Some lower-cost options to help keep you motivated.
I receive a lot of emails from inventors who don’t have the money to spend on a patent—and who ask if I can connect them with a partner who will finance and license their
patents in exchange for a split of the profit. I’m not kidding.
I hesitate to use the word “naive,” because we all had to start someplace. But a good idea is only an idea until we prove that it is sufficiently novel to qualify for a patent, and that it offers an
entrepreneur or a potential licensee a proprietary advantage in the marketplace. Good ideas are abundant; promoters who will run with someone else’s bare idea are essentially nonexistent.
To interest a promoter—better known as an angel investor or your rich Uncle Herbert—you’ll almost always need the following:
• A professional patent search with a written patentability opinion that compares the claims of prior art (issued patents and published patent applications, existing products, etc.) with the assumed claims for your invention. This means engaging a patent attorney or patent agent at a cost of up to $1,200, or even more if your invention is complicated.
• Market research demonstrating that people or businesses are waiting for your invention, and will buy it when it becomes available.
• A prototype in order to show and tell the features and benefits of your invention.
Even with these three items convincingly prepared, an angel will not be easy to convince. Angels prefer to invest in early production that shows promising sales demand. They generally will not invest in a raw idea no matter how brilliant it appears to be, or how many millions of the eventual product you think the public will buy.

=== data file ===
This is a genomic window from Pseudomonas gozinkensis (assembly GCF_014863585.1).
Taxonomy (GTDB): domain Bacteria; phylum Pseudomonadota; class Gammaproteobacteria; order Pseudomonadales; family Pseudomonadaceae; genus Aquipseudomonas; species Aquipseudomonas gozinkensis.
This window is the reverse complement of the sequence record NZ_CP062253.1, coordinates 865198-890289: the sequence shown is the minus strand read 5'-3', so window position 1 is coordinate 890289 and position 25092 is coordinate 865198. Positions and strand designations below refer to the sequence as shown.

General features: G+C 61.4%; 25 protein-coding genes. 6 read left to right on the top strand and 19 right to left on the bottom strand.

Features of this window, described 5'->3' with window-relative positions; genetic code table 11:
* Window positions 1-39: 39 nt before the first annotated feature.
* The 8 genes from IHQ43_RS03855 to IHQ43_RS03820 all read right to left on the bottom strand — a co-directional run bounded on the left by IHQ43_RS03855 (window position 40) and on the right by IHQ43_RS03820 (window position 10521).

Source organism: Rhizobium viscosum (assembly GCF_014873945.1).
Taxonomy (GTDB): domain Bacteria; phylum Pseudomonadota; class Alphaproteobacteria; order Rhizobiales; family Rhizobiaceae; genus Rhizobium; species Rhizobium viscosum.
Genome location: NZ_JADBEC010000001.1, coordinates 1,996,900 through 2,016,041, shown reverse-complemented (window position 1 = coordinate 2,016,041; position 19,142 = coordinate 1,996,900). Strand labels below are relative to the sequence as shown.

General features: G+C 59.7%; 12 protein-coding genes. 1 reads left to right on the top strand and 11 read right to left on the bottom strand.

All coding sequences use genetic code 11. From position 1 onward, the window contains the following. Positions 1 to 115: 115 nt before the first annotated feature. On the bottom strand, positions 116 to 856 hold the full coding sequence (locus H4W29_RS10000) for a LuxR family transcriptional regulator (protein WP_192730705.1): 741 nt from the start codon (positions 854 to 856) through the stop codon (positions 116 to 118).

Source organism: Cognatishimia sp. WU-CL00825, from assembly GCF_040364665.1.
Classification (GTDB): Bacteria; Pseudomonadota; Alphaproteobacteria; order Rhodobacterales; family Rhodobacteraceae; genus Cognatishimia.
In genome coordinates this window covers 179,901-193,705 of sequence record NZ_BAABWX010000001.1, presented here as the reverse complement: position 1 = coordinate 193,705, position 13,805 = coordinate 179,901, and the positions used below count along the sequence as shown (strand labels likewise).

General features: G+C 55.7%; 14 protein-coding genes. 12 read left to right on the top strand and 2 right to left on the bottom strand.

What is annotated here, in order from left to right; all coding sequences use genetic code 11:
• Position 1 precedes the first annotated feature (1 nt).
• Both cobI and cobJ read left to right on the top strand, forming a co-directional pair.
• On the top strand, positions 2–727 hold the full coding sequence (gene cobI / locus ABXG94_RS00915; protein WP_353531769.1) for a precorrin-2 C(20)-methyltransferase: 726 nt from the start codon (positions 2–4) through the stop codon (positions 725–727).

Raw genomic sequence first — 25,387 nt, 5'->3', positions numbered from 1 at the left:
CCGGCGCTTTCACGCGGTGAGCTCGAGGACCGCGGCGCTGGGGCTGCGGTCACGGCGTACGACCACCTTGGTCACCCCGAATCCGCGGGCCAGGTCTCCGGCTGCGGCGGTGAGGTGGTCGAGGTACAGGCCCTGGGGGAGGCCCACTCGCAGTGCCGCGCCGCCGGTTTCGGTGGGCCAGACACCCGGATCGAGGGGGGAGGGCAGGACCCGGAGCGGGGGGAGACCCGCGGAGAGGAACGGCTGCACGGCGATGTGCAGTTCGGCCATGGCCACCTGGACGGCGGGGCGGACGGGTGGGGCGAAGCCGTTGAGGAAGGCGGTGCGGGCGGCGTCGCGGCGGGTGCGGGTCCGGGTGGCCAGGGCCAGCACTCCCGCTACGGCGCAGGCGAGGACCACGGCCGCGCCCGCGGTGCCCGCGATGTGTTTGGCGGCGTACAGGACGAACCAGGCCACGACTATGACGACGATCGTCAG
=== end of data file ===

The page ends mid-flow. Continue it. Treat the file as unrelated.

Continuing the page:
OK, now that I’ve ruined your day, let me present an approach that won’t shut you down completely—even if it won’t be as effective as properly financing the three points above.
Patent search alternatives
The best way to search is to save the typical $800-$1,200 and obtain a professionally written patentability opinion based on a professional search. Remember, a favorable search does not
guarantee that you’ll get a patent, or even if you get one that the claims will support a strong proprietary advantage to you or your licensee.
The next-best way to search is to grit your teeth a little and obtain a search that provides a “file or don’t file” patentability opinion—in other words, an opinion that does not explain its basis.
After all, at the relatively low cost involved (about $250), the patent attorney or patent agent can’t spend two or three hours or more detailing why you should consider filing or abandoning.
Caution: Most ethical patentability opinions will recommend against filing. So this kind of search will leave you frustrated because you “just knew that no one had ever thought of your great idea before you did.”